San Francisco, the centre of the 60s cultural revolution, is currently housing 1,000 developers who are plotting to hack eth at the Palace of Fine Arts.
In a secret congregation, they gather to discuss a great conspiracy which plans to usher a digital world under the people’s control.
Amid numerous ideas expressed by the young and old, there is a break for a religious sermon that has one command: Know Thy User.
What this means precisely remains a mystery, a metaphors of sorts, condensed knowledge of old that us mortals can not unfold.
A far more daring speech is being made in another gathering. A hyper-millennial tells the audience: the bots are coming.
A revolution, however, must have a counter-revolution. Without competition, there can be no advancement. Thus a counter plot unfolding in some corner:
Tensions rise between the camps as the young ones take arms. Defend eth, their rallying shout, to war two tribes.
Who will win to come on top, take our hearts, take the world? In this game of digital code, let the winner rise above.
So spectators watch suspended, at the cross roads of stories to be told as the young’s revolt gears up for the new digital world.
And while it all unfolds, to the origins a speaker takes all. At the beginning, there were atoms. Then, a mutation into entropy occurred. Since that split, a mighty secret race has unfolded.
Our weapon against entropy is code, he tells a still audience. We must increase our capabilities through the delegation of our faculties so that we extend ourself to the point from one we create an army and with many such armies so subdue entropy and ensure this green and pleasant living.
As always, while the plotters plot in the back allies of gallery lots, the masses are far more concerned with more mundane thoughts.
Yet in their lack of care they can still help not to support their revolting boys and girls with silly merchandises of sorts.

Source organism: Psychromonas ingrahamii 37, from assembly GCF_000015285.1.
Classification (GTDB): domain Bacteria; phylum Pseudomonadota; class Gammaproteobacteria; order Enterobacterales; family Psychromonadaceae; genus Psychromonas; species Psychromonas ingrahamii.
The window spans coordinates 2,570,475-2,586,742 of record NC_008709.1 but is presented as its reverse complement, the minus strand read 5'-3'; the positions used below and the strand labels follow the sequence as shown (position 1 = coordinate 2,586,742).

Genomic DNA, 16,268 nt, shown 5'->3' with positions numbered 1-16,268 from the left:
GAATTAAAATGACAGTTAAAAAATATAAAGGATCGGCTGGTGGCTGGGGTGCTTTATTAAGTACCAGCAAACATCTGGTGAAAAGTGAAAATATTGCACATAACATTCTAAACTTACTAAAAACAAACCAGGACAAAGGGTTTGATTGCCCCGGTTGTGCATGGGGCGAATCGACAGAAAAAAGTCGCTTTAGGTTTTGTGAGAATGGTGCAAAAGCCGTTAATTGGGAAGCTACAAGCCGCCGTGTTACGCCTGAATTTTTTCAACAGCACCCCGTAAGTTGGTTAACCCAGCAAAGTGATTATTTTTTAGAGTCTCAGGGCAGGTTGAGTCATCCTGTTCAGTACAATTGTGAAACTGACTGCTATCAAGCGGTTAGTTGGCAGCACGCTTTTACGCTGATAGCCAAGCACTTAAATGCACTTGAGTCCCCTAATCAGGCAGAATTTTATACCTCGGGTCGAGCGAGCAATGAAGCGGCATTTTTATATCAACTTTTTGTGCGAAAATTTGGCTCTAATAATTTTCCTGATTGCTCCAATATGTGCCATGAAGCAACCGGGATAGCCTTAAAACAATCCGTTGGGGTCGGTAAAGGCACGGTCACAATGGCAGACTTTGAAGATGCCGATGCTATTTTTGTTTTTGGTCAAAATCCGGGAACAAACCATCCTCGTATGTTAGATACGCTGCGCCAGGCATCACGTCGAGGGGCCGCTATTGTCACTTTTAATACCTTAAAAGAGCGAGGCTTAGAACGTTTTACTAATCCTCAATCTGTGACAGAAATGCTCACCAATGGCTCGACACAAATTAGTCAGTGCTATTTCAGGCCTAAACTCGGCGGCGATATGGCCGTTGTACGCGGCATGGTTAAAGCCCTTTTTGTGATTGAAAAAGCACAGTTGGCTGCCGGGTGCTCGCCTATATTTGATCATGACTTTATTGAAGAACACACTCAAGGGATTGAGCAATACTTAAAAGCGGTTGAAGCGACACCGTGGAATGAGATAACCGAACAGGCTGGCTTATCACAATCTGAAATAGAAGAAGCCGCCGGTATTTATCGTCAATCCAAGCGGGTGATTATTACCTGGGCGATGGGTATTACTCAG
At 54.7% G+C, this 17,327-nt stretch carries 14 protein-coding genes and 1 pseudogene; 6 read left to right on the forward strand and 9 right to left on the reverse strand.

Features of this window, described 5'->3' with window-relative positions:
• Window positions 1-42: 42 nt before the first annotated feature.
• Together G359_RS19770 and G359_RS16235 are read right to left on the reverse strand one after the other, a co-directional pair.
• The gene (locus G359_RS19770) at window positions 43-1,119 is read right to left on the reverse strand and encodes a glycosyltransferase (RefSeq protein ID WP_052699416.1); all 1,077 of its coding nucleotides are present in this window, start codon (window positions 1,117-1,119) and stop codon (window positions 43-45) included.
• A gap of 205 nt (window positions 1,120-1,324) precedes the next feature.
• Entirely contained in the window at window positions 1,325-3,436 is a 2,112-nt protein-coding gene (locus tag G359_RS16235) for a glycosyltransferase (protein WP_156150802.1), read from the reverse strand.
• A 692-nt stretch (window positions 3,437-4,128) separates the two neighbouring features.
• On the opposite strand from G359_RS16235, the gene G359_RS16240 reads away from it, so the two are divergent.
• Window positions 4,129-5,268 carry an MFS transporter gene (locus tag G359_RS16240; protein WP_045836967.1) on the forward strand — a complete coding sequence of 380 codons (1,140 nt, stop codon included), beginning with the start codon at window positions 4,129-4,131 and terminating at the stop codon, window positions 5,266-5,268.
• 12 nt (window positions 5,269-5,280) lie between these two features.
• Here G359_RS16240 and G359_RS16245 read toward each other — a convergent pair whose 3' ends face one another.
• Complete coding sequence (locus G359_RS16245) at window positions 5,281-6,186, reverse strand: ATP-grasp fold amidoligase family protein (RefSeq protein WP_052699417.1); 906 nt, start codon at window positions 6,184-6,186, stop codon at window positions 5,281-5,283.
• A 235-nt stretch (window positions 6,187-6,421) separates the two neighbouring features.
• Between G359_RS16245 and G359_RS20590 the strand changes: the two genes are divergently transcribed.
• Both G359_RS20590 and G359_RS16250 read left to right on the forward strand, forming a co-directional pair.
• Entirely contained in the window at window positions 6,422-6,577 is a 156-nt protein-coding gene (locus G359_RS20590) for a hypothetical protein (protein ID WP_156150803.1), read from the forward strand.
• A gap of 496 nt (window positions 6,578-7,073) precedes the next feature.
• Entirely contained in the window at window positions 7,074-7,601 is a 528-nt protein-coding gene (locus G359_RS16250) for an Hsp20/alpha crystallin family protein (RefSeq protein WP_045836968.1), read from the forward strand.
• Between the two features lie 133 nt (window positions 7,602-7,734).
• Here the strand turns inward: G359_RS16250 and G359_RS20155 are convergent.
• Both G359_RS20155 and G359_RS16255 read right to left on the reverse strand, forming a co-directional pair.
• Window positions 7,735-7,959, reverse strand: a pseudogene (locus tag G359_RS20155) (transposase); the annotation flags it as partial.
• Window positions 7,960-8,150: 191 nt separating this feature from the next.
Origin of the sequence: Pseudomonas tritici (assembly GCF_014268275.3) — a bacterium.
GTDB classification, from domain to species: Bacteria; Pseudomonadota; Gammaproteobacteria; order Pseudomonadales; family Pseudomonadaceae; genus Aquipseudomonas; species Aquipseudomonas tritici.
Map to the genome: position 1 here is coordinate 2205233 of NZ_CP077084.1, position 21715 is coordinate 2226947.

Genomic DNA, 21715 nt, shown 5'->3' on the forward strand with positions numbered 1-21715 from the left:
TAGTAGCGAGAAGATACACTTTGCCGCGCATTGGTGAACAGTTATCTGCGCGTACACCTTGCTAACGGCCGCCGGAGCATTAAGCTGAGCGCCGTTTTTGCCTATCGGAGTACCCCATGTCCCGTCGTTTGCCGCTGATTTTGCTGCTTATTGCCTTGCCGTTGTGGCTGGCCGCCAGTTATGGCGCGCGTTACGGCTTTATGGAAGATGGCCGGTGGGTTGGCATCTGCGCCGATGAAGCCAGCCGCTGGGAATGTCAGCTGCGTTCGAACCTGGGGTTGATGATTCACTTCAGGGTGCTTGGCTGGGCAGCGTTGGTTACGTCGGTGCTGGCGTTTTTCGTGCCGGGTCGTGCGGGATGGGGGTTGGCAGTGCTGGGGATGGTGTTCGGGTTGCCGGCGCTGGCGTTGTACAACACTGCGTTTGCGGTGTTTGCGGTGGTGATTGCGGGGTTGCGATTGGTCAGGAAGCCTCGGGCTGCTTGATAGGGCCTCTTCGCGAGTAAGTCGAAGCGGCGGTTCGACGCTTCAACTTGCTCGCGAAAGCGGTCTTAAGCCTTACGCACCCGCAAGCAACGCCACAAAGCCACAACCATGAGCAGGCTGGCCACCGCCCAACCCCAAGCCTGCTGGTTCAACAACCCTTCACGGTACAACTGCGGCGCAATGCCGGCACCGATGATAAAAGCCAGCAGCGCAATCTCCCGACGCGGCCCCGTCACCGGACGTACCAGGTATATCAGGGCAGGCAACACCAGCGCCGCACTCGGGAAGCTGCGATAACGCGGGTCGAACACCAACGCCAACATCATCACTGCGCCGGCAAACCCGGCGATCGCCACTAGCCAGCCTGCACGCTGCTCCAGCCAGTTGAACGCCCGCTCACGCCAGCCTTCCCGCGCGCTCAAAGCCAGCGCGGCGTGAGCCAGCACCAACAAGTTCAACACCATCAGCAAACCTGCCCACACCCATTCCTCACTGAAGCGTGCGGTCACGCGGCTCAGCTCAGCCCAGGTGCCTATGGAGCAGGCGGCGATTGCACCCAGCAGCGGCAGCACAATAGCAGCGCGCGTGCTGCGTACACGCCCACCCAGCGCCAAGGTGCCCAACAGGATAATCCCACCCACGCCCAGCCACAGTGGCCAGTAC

So thus they went on hacking, under the all watchful eye, secretly conspiring, very much in broad daylight.
For the pleasure of our times, and generations to come around, as they face a mighty new paradigm where man can create a very primitive version of himself, we so fondly call a little bot running on eth and our nodes.
It is the case that much of the above is not real at all, satire or a joke, art, complete fiction told. That’s where inspiration and imagination decided to go, thus there we went.
Not one word – and truly – is meant to imply anything at all. There is no undercurrent. Just a narration that may be slightly unfair to some, but someone had to fit that role.
This hackathon is currently on-goin, and is the latest of a new development that begun this year to expand the very successful ETHWaterloo hackathon across the world.
They still haven’t made it to London, but they’ve been to many cities, with San Francisco, the world’s tech capital, the latest stop.
Going by the images, which is the only real thing in this entire article, the event looks not just successful but inspiring, with much of it on livestream and of course on twitter.